DEQ and MSEG ask for recommendations

Published 7:09 pm Tuesday, July 18, 2006

Soon half of a billion American dollars will be used to fund waste water projects in Mississippi’s six coastal counties but first a plan has to be drawn up and submitted the U.S. Department of Housing and Urban Development.

To help determine how Pearl River County’s piece of the pie will be spent, representatives from the Mississippi Department of Environmental Quality and Mississippi Engineering Group held a meeting Monday to ask for local input.

“The main purpose of our meeting today is to hear from you,” said Jim Hurst, project manager for MSEG.

Sign up for our daily email newsletter

Get the latest news sent to your inbox

A main purpose of the Gulf Region Water and Wastewater Plan is to bring sewer services to the gulf coast region, Hurst said in his presentation. Hurst said homes in the area rely mostly on on-site sewer treatment facilities, which typically utilize septic tanks.

Research shows that of the 21,457 houses in Pearl River County, 15,953 rely on onsite facilities and an estimated 1,263 are failing units, causing waste water to seep into streams and ground water, Hurst said.

Population increases have been noted in Pearl River County, however Hurst said research shows that the population for all six coastal counties has only increased by 103 residents from 457,575 to 457,678. According to the research provided to Hurst, the current population of Pearl River County is about 59,000, an increase of only 7,000 since Hurricane Katrina.

District IV Supervisor Robert Thigpen wanted to know where Hurst got this information, to which Hurst replied the Federal Emergency Management Agency and other sources. Thigpen said he thought those numbers were too conservative since according to his estimates there are about 7,000 people living in FEMA trailers in his district alone.

“We question the numbers ourselves, but based on the data we’ve gathered…,” Hurst said.

However, Clovis Reed with MDEQ said that even though the numbers look doubtful, previous research for other areas came out fairly close.

Hurst said those research projects estimate the population in the county to reach 67,000 in 2010 and 91,000 in 2025.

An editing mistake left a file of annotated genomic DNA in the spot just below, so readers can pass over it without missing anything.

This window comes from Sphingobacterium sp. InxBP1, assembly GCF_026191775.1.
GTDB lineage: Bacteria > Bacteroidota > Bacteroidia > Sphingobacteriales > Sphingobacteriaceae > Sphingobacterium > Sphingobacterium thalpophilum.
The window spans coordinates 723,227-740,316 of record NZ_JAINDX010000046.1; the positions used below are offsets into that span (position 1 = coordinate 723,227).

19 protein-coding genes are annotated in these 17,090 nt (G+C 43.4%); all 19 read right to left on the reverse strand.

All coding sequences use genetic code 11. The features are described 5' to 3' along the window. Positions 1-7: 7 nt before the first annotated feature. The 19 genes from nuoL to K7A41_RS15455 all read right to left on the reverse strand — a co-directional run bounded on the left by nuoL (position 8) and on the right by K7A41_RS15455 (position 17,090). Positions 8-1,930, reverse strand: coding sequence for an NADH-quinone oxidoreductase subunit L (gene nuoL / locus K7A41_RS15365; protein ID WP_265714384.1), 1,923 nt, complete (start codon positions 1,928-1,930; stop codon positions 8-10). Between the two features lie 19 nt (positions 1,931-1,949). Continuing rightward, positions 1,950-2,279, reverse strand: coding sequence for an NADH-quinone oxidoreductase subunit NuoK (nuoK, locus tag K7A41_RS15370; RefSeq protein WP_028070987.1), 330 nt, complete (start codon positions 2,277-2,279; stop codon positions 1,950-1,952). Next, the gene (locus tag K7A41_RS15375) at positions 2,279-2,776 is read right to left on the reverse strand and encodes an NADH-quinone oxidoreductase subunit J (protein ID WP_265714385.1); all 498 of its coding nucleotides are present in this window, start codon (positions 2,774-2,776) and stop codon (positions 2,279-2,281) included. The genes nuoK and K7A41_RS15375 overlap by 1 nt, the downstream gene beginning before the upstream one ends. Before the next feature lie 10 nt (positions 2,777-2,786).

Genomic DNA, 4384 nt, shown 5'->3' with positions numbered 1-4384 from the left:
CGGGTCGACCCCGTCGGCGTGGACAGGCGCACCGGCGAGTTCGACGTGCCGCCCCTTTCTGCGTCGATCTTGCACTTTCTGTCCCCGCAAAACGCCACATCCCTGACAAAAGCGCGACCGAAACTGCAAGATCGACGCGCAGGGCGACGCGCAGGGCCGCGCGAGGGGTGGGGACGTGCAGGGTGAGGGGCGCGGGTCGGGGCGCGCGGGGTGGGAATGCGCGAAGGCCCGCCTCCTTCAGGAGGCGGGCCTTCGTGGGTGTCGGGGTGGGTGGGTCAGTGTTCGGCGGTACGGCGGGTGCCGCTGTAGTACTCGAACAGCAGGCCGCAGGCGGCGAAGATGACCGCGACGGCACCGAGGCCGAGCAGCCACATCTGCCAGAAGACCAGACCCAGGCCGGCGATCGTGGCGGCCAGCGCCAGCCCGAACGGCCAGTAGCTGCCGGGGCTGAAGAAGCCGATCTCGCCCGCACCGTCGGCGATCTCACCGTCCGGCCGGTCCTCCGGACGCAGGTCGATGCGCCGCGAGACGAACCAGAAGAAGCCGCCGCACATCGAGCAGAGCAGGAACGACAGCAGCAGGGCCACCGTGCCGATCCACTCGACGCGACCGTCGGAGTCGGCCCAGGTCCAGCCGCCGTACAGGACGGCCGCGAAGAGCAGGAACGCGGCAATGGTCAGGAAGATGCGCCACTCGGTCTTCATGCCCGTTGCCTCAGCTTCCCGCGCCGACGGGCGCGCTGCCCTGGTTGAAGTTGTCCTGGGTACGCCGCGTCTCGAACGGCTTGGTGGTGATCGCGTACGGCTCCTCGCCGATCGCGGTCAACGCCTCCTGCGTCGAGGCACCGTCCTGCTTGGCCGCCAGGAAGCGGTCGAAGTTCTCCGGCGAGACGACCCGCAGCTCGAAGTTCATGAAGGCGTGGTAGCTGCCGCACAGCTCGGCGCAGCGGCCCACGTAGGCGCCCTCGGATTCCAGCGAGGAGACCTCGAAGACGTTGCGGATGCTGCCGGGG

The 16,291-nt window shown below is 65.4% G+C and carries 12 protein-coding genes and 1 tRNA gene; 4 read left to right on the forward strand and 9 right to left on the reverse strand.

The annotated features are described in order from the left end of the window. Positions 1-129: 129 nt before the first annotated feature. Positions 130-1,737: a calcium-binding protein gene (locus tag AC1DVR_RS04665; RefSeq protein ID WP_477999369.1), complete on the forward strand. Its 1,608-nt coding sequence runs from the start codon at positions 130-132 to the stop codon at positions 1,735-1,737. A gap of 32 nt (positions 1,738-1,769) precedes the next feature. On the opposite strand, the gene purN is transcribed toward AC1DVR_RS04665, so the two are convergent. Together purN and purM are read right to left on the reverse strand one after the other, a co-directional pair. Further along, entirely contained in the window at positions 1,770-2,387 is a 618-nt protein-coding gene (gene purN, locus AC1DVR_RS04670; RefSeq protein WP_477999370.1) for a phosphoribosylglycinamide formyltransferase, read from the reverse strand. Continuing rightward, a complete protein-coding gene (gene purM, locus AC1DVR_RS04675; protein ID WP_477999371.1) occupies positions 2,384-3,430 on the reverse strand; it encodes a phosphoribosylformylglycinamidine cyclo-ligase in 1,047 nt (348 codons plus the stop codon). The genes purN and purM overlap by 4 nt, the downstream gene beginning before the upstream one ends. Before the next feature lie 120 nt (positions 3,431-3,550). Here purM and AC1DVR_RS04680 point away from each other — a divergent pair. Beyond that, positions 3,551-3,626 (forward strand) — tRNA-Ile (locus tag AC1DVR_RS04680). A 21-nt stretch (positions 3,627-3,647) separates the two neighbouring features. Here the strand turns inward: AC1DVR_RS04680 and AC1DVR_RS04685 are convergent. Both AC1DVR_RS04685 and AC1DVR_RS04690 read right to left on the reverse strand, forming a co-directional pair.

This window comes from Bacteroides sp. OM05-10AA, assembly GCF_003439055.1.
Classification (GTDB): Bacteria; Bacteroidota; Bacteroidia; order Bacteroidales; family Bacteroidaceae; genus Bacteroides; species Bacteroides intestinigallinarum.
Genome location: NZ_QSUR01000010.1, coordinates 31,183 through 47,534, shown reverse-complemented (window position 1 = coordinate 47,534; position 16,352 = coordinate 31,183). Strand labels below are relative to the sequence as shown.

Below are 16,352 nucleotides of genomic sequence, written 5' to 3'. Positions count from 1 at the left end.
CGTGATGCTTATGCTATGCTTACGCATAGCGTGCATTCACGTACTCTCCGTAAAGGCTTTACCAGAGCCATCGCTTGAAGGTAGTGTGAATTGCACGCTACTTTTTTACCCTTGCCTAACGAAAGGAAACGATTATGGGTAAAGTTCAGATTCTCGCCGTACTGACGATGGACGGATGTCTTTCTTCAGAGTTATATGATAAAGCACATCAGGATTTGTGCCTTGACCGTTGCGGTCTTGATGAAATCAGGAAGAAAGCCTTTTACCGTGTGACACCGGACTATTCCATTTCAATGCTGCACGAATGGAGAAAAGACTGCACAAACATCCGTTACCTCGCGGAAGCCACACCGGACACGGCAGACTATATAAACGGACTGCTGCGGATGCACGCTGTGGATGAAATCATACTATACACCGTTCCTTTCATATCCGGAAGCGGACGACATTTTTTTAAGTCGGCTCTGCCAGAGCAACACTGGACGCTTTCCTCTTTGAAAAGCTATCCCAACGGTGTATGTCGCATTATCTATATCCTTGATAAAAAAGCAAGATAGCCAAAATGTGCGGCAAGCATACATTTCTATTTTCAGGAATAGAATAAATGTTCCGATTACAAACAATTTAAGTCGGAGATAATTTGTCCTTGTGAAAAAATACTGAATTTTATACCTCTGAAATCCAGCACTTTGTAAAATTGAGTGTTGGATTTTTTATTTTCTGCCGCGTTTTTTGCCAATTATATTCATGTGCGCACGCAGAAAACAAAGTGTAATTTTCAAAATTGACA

It is estimated that the pre-Katrina number of 2.5 people per household has increased to about 4 people per household, increasing the water usage in those homes, Hurst said. Picayune Director of Operations Glade Woods said that the current sewer system for the city is working at more than capacity.

Tom Sanders with the City of Picayune said it took 100 years to get 5,000 houses in the city but the city expects 5,000 more in the next 10 years. The current Picayune sewer system needs to be overhauled in the next 18 months to accommodate that expected growth, Sanders said.

A two-part plan will be used to help get eligible systems up to par. The first will work to provide the infrastructure for waste water services for the next five years of growth, then the second will the infrastructure to provide services for the next 20 years of growth, Hurst said.

Members working on the Gulf Region Water and Wastewater Plan will need to submit their findings and the plan to HUD so money can be issued to begin infrastructure work, Hurst said. They are not sure when the funds will be released but expect it to be sometime at the end of this calendar year or the begging of the next, Hurst said.

Now the members of the Gulf Region Water and Wastewater Plan ask members of local water companies and residents to submit their ideas for waste water plans. Some major needs covered at the meeting included lift stations and main line work for Picayune. North Hill and Round Rock Subdivisions need main lines run to them, as covered in the Pearl River County Utility Authority Prioritized Project List handed out at the meeting.

PRC Utility Authority president Steve Lawler addressed the audience’s fears that the authority will come into certified areas of existing water companies to tell them what to do. Lawler said this will not happen, at least for now.

“We’re not doing this just for us and just for now, we’re doing this for our children and grandchildren,” Lawler said.